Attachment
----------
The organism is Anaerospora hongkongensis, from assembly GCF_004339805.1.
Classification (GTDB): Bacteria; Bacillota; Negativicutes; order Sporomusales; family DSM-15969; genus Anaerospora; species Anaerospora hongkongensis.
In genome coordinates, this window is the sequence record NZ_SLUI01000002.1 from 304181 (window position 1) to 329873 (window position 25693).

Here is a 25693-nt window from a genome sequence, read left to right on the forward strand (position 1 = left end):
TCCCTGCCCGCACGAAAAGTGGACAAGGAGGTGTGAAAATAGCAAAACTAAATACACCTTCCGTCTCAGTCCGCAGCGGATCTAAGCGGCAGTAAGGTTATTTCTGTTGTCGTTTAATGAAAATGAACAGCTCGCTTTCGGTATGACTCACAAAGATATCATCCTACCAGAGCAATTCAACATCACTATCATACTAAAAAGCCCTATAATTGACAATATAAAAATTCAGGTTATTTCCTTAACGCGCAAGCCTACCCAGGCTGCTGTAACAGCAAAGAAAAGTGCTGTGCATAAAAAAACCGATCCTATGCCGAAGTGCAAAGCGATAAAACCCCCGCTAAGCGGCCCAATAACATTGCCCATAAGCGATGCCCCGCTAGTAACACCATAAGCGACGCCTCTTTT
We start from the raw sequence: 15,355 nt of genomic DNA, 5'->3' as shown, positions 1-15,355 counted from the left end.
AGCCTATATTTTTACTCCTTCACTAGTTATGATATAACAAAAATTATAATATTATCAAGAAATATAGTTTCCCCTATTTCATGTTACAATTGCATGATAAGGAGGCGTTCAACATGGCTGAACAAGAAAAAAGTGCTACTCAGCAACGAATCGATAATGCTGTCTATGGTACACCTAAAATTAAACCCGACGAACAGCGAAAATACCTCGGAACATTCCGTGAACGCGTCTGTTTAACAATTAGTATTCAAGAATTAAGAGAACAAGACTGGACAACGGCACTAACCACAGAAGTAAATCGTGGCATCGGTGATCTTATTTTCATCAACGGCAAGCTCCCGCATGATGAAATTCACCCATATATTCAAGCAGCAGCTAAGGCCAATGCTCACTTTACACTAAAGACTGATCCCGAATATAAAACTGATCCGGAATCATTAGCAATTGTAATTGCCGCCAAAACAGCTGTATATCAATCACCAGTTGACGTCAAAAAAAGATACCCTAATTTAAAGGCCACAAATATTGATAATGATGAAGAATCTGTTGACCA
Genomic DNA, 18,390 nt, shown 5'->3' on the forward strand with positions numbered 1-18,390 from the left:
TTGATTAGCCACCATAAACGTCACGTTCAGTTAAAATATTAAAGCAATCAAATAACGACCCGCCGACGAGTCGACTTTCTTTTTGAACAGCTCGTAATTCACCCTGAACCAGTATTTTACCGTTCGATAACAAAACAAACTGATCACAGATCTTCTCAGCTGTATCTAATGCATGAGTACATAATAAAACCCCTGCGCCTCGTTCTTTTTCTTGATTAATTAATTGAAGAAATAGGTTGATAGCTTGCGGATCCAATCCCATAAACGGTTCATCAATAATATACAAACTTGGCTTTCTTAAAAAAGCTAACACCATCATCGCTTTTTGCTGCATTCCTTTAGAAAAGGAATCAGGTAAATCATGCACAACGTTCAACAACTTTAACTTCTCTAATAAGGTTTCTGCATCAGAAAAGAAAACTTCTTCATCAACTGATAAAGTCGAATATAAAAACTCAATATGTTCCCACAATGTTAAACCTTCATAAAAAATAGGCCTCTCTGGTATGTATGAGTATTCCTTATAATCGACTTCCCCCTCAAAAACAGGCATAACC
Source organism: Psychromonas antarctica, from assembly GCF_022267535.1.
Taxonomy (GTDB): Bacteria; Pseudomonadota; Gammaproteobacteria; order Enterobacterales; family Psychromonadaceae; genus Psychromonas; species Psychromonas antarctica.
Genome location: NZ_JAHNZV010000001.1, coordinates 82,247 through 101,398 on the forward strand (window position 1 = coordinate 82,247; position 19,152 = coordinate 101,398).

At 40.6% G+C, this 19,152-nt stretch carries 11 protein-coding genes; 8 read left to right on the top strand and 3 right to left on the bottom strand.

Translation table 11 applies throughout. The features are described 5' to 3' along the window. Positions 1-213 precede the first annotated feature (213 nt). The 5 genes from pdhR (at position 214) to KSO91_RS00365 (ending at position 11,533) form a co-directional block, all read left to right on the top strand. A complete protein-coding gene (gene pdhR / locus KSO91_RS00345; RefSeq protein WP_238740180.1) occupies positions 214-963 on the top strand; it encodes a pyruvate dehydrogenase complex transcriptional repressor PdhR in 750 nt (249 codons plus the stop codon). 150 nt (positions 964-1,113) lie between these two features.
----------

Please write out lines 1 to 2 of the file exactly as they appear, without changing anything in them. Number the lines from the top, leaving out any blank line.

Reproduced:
The organism is Anaerospora hongkongensis, from assembly GCF_004339805.1.
Classification (GTDB): Bacteria; Bacillota; Negativicutes; order Sporomusales; family DSM-15969; genus Anaerospora; species Anaerospora hongkongensis.